To begin with, I liked the idea of creating a fictional story
Apr 28, 2010 rated it liked it  ·  review of another edition
This book's summary is a bit misleading in terms of Freud's overall role in the events of the book. In any case, I still really liked the story.

The main character of the book (there actually are two, but since his story is told in the first person, I'll label him as the lead,)is a young psychiatrist who is an avid follower of Sigmund Freud. He is charged with hosting Freud and several of his followers in New York before bringing him to Boston for a lecture at the university he teaches at.

Jul 22, 2015 rated it liked it  ·  review of another edition
I wanted to read this book originally because it was a work of fiction based on real events. Although some of the characters are real historical figures, the story is entirely Rubenfeld's creation. I had never read anything similar to this before, so I decided to give it a bash.

I mostly enjoyed the plot. There were a great deal of things going on all at once and I appreciate calamity like this in novels, but because of this very reason I feel that a lot of these threads weren't properly tied up
Alyssia Cooke
Certainly different and somewhat interesting but not really my cup of tea. I found it exceptionally slow to begin with and had to force myself not to skip large sections of monologue style thoughts. It did pick up pace towards the end and whilst I wasn't exactly wrong in my guess of who was the guilty party, I also wasn't exactly right.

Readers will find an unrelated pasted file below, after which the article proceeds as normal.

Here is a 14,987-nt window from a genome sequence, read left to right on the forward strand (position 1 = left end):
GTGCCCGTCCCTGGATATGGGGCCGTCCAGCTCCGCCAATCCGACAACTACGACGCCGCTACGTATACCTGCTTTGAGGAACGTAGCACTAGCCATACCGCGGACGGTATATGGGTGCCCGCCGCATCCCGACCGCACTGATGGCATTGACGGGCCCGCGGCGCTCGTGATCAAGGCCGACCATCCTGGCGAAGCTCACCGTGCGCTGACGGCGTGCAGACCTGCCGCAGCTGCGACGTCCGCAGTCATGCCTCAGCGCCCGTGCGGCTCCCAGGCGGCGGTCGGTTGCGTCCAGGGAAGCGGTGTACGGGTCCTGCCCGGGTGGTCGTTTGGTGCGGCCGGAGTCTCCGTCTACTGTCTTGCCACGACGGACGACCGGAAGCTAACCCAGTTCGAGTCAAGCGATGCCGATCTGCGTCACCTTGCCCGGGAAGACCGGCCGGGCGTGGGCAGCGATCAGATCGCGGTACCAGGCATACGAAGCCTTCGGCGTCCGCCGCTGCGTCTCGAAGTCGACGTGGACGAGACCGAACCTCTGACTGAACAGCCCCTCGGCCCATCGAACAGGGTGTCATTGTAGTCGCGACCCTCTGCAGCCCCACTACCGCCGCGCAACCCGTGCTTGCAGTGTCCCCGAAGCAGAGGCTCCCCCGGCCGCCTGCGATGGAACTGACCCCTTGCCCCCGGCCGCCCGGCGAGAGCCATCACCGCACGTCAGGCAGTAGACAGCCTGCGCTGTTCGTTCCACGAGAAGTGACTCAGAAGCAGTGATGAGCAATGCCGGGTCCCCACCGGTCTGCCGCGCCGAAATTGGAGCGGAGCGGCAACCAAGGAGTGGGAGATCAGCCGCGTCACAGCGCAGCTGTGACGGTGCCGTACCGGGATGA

Some aspects of it just didn't quite seem to work, with some of the later scenes being overly dramatic, particularly in light of the slow and plodding beginning.
Jan 22, 2012 rated it it was amazing  ·  review of another edition
Shelves: bookcrossing
Wow! I finished this, and wrote the review below, on the day I started it.

Books based on historical figures can fall into two camps: having so much speculation and fiction that one cannot always relate it to the person from the history books or their work (sorry Ms Gregory, but I think your Henry VIII is a bit like this), or making such an effort to base their conversation on things the person actually said that the dialogue becomes stilted or the person comes across as a pompous oaf, rather too
Aug 31, 2007 rated it really liked it  ·  review of another edition
Recommends it for: Alienist lovers
Shelves: book-club-picks
First off, in my defense, I took such a long time to read this book for a reason. I only read at the gym. And lately, I have become rather, bouncy, while on the elliptical machine. When I'm bouncy, I can't read because I get seasick. So at first I'm doing ok on the machine, reading away, really into the book, and then suddenly, a bout of bounciness strikes, and I'm forced to close the book and put on my ipod. But tonight I persevered and pushed through said bounciness and kicked this book's ass! ...more
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Jed Rubenfeld a summa cum laude graduate of Princeton University and magna cum laude graduate of Harvard Law School is the author of the hystorical and psychoanalytical novel Intepretation of Murder.

His experience in both Shakespearean Plays and his thesis on Sigmond Frued helped him to make an anlytical yet fictional work; Intepretation of Murder.

A master in the field of Law, he has proved himsel

Other books in the series

Freud (2 books)
  • The Death Instinct (Freud, #2)